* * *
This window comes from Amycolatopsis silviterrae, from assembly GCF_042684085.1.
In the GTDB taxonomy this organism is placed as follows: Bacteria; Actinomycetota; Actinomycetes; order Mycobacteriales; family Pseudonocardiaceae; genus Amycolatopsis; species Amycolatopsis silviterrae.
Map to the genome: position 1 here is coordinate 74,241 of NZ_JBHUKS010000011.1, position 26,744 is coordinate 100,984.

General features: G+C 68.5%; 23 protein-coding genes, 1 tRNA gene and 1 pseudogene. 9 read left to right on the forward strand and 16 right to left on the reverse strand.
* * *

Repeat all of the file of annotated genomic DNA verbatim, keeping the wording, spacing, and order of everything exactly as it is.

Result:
This window comes from Amycolatopsis silviterrae, from assembly GCF_042684085.1.
In the GTDB taxonomy this organism is placed as follows: Bacteria; Actinomycetota; Actinomycetes; order Mycobacteriales; family Pseudonocardiaceae; genus Amycolatopsis; species Amycolatopsis silviterrae.
Map to the genome: position 1 here is coordinate 74,241 of NZ_JBHUKS010000011.1, position 26,744 is coordinate 100,984.

General features: G+C 68.5%; 23 protein-coding genes, 1 tRNA gene and 1 pseudogene. 9 read left to right on the forward strand and 16 right to left on the reverse strand.